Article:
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Connecting the Dots: USO Fund schemes for improving rural telephony

June 01, 2012

As per the Census 2011, 61.35 per cent of the Indian population lives in about 638,000 villages, and the remaining 27.8 per cent lives in over 5,100 towns and 380 urban agglomerations. However, mobile penetration in rural areas stands at 39.22 per cent as against an urban teledensity of 169.55 per cent. This huge gap exists primarily on account of low income, low usage of information and communications technology, lack of industrial customers, difficult terrain and limited civic amenities like roads and power in rural areas.

The government believes that mobile phones are the platform through which services like banking, education and health care can be extended to rural areas. As a result, there have been several government initiatives over the years that are targeted at the rural areas. For instance, in 2002, the Universal Service Obligation (USO) Fund was established to provide an impetus to rural telephony. The aim was to incentivise telecom operators to venture into rural areas and facilitate infrastructure roll-outs by extending subsidy support to them, encourage infrastructure sharing as well as devise unique and highly subsidised tariff plans for target beneficiaries to bring about connectivity and affordable access in rural areas.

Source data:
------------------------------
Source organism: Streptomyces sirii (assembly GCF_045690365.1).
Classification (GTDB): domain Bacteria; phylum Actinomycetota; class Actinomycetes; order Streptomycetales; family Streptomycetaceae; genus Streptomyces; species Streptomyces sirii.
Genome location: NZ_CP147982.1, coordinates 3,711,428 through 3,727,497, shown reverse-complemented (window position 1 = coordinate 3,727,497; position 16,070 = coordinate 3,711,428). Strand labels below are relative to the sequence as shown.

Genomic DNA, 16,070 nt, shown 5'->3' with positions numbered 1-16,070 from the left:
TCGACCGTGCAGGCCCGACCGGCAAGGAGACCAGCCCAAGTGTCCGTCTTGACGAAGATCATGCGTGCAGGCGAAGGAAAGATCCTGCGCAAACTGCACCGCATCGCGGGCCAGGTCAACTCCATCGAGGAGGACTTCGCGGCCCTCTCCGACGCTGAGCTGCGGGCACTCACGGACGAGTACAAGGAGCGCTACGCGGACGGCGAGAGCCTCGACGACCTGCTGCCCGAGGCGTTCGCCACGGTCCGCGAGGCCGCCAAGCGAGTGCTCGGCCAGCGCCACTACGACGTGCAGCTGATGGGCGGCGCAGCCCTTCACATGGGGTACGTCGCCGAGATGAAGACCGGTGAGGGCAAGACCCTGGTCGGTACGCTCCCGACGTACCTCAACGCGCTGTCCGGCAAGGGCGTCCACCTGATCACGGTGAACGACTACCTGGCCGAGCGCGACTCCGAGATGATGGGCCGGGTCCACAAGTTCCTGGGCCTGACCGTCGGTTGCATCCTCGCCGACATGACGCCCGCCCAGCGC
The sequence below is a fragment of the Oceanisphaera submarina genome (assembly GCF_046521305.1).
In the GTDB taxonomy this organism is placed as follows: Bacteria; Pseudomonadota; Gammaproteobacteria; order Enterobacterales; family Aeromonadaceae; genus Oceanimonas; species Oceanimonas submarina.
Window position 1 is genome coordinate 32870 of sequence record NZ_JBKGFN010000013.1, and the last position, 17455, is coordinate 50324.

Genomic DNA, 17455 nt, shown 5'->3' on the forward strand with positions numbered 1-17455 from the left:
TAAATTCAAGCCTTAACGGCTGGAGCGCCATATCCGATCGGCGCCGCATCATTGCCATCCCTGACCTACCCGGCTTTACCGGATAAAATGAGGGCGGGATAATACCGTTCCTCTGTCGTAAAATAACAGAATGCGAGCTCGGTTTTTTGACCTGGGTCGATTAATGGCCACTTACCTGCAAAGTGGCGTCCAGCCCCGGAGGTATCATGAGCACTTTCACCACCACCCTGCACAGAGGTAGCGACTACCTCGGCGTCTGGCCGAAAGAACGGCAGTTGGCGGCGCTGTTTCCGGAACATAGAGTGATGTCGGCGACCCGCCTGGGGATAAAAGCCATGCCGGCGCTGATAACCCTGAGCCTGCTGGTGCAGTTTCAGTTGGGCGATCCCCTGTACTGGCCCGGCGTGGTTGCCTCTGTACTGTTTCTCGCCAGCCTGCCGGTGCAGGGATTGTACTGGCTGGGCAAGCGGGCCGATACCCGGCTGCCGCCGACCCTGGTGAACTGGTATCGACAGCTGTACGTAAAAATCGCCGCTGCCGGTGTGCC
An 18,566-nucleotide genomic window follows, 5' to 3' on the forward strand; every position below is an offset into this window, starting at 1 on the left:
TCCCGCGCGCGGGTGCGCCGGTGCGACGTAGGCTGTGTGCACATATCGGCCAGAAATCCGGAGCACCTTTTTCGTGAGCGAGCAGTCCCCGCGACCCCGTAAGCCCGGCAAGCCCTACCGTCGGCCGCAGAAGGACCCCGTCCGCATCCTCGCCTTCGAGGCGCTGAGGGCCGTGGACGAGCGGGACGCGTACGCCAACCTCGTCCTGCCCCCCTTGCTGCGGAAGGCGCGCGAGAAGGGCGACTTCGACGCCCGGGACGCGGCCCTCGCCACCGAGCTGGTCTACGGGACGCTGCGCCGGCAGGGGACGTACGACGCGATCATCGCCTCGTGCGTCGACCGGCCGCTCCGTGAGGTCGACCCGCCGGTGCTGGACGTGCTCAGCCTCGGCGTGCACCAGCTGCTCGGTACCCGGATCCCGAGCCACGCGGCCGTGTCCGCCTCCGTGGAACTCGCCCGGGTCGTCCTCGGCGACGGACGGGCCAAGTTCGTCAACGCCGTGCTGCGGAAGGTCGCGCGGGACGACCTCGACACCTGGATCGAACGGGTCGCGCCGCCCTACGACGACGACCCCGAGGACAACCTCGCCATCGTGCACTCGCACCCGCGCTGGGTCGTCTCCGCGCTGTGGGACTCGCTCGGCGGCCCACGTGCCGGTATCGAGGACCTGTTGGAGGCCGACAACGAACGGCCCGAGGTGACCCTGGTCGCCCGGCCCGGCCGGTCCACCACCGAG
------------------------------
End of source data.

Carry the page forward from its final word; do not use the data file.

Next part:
Under the aegis of the USO Fund, various schemes have been launched in areas such as public access (village public telephones and rural community phones), individual access (rural household direct exchange lines), mobile infrastructure, broadband connectivity (wireline and rural public service terminals), optic fibre cable (OFC) connectivity and solar mobile charging facilities (SMCFs).

The corpus of the fund is raised by the government through a universal service levy (USL), which, at present, is fixed at 5 per cent of the adjusted gross revenue of telecom operators. The fund has, since its inception, collected a total of Rs 439.47 billion from operators in the form of USL. Of this, Rs 151.59 billion has been disbursed till date towards various activities and schemes. At present, Rs 218.39 billion is available with the USO Fund.

A look at some of the recent USO Fund schemes…

Mobile Infrastructure (Phase I)